By 8pm in most departments in most UK hospitals, the majority of people whose title implies a leadership or management role are on their way home, returning the following morning at, let’s say 8am plus or minus one hour.
Does this imply that for around half the average day, our great NHS hospitals are ‘un-led’ or does the mantle of leadership pass to another group who lead without access to fancy titles?
Asking the general question 'who leads in the NHS?' usually points back to the fancy title brigade, adding weight to the assumption that there is no leadership during unsocial hours. To compound the felony, ask those who appear to be running the show if they are leaders (and I have done many times) and anecdotally, only around 15% confess.
Does this matter?
Firstly, consider the research evidence: poor team working is associated with higher mortality; poor medical engagement is found in trusts which CQC adjudges to be delivering lower quality and both are known to be the product of leadership. Hence the emphasis in the Francis and Kirkup recommendations on professionalising leadership.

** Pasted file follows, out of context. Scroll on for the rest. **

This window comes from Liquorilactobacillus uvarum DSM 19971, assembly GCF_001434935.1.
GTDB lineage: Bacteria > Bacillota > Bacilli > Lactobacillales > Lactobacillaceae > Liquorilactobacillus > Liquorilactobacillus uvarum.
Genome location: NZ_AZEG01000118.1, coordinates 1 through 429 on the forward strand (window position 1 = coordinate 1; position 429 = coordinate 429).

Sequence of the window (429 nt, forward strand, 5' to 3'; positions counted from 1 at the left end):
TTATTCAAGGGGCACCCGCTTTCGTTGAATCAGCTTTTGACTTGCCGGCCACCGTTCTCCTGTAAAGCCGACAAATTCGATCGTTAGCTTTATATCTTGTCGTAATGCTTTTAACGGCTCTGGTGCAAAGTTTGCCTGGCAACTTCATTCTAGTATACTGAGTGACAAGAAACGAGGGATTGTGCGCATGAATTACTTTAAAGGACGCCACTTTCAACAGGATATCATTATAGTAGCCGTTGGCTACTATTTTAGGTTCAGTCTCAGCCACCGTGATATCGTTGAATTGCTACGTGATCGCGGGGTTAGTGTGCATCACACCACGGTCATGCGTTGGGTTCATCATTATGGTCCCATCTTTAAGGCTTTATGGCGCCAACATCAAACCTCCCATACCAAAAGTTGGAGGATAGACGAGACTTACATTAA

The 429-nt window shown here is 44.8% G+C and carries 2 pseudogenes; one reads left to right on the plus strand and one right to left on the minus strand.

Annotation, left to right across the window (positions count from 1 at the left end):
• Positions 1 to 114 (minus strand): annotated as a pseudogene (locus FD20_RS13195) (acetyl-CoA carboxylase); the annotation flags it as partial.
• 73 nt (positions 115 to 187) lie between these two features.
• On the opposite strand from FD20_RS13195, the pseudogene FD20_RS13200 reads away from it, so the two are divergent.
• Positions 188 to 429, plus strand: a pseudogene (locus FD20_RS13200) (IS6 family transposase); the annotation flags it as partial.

Secondly, look at the profound disparity in the time and resource devoted to enhancing a doctor’s clinical skills versus enhancing their leadership skills. What quality premium are we missing by not helping our title-less leaders to become better leaders?
It is surely time that individuals, professions and the healthcare system recognised that, without diminishing the importance of clinical competence, leadership saves lives too and that many of those lives are saved by people without leadership training or fancy titles.
It would seem obvious that the training deficit must be addressed but that is unlikely to happen without a significant change of attitude within the profession towards leadership, perhaps starting with dropping the unhelpful expression 'going over to the dark side'!
Accepting the busy curriculum argument, effective and creative ways of offering leadership development need to instituted at scale without falling foul of the tenets in the wonderfully named Harvard Business Review article The Great Training Robbery!
Peter Lees is Chief Executive and Medical Director of the Faculty of Medical Leadership and Management.